Sunderland boss Steve Bruce has warned Norwich counterpart Paul Lambert of the grind he is facing if he is to keep his club in the Barclays Premier League.
The two clubs meet at Carrow Road tonight with the Black Cats having finally eased their way out of the lower reaches of the table with a 4-0 win over Stoke last Sunday 24 hours after the promoted Canaries had collected their first three-point haul with a 2-1 victory at Bolton.
Indeed, all three top-flight newcomers were triumphant last weekend with Swansea beating West Brom 3-0 and QPR returning from Wolves having scored three without reply.
The Baggies and Newcastle proved last season that it is possible for clubs to emerge from the npower Championship and survive, but having twice faced just that task with Birmingham, Bruce knows exactly what lies ahead for Lambert, Brendan Rodgers and Neil Warnock.
He said: "We saw the three promoted teams all win last weekend. QPR have now had two wins this season - you probably need 10 to stay in the division, so they are on track.
"As we saw last year and the season before, the teams which come up, there's a euphoria in the ground, especially at Norwich, Swansea, QPR will be the same.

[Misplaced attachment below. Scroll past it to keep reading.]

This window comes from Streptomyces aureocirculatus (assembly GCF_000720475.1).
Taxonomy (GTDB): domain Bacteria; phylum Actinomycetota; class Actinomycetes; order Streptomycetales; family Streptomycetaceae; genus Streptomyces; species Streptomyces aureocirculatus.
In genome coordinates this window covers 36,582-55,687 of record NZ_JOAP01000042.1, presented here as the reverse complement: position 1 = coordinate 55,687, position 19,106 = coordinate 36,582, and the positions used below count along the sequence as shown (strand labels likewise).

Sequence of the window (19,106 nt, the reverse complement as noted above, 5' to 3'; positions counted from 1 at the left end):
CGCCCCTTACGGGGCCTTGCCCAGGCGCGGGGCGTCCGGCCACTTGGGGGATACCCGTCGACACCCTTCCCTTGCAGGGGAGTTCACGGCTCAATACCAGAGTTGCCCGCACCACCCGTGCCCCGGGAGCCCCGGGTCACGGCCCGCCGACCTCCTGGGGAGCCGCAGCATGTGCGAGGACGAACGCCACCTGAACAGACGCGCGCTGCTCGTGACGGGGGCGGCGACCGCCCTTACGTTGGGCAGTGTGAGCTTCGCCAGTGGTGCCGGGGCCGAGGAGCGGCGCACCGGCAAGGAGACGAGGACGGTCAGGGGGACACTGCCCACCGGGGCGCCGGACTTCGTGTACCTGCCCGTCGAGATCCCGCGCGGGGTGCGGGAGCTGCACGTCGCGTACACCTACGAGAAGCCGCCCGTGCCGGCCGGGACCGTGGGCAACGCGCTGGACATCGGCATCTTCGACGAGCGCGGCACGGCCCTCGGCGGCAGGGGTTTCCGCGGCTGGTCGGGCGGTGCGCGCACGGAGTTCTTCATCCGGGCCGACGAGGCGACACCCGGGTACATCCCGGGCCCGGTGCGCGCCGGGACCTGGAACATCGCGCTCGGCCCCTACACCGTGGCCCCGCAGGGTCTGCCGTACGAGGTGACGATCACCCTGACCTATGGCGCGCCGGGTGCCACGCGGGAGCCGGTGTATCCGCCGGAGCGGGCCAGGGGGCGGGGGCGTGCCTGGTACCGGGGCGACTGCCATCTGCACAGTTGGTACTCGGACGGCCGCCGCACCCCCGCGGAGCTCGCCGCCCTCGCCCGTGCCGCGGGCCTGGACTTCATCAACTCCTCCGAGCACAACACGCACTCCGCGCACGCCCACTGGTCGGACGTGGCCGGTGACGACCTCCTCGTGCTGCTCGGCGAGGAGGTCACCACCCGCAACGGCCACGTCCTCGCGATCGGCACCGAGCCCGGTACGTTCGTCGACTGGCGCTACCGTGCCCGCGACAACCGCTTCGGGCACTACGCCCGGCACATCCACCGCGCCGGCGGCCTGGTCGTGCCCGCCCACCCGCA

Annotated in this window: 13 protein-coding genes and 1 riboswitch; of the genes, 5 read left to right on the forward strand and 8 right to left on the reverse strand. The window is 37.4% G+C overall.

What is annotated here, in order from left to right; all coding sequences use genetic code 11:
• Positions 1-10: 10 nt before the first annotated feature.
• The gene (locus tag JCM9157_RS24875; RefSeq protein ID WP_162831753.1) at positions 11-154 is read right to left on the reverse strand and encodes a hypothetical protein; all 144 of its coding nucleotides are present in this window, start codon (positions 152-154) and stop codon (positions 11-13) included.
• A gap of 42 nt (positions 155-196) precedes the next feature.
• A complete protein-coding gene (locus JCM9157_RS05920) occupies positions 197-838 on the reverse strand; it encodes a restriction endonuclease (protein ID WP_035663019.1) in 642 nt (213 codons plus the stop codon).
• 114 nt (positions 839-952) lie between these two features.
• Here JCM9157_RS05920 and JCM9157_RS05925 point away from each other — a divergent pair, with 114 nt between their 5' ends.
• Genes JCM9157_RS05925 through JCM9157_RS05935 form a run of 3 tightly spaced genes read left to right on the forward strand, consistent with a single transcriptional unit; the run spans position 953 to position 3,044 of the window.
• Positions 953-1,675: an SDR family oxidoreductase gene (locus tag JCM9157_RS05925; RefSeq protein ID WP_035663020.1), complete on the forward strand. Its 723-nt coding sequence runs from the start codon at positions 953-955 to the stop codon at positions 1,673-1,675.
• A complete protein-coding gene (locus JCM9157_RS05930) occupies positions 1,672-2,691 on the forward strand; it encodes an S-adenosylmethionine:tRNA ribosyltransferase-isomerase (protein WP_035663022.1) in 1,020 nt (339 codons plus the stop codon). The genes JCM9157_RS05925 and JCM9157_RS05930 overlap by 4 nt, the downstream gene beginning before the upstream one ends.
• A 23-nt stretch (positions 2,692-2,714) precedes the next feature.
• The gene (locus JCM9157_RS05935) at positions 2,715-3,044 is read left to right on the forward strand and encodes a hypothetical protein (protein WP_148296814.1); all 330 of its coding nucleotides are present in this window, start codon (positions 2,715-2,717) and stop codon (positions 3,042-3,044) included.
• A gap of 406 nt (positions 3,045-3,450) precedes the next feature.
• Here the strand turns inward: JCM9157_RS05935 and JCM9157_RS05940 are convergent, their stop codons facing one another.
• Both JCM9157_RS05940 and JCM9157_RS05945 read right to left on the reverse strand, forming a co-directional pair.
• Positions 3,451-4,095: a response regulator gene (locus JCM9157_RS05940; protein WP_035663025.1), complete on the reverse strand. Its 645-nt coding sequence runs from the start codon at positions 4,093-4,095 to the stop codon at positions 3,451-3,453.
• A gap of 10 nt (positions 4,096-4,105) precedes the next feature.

"They haven't been there for a long time, so they cheer every throw-in, every free-kick, they cheer every decision. There's a feelgood factor around everybody because they haven't been in the Premier League for so long.
"When you get them early on, it's difficult. The task is, can they maintain it?
"We saw Blackpool last year play some great stuff. They went off like a house on fire up until Christmas, but then couldn't manage to sustain it, which was sad for them, but that's what the Premier League is.
"It's a tough, demanding league. We are only five games in and we have got a hell of a long way to go."
Bruce retains a genuine fondness for Norwich having won his big move to Manchester United on the basis of what he achieved there as a player following his move from Gillingham.
He said: "I had a wonderful three years. They were the club that gave me my chance to go and play at the top level, Ken Brown, the manager and Mel Machin, the assistant manager, especially Mel.
"Mel worked very, very hard with me day after day after day to get some sort of fitness into me.
"I wasn't the best back then - a bit like now, actually. He worked extremely hard and I am forever thankful to him.
"When I see him, I always pay special attention to him because he did very, very well for me.
"We had a wonderful three years. It was 25 years ago now, but we had a wonderful time and it's always got a special place for me because it gave me a chance."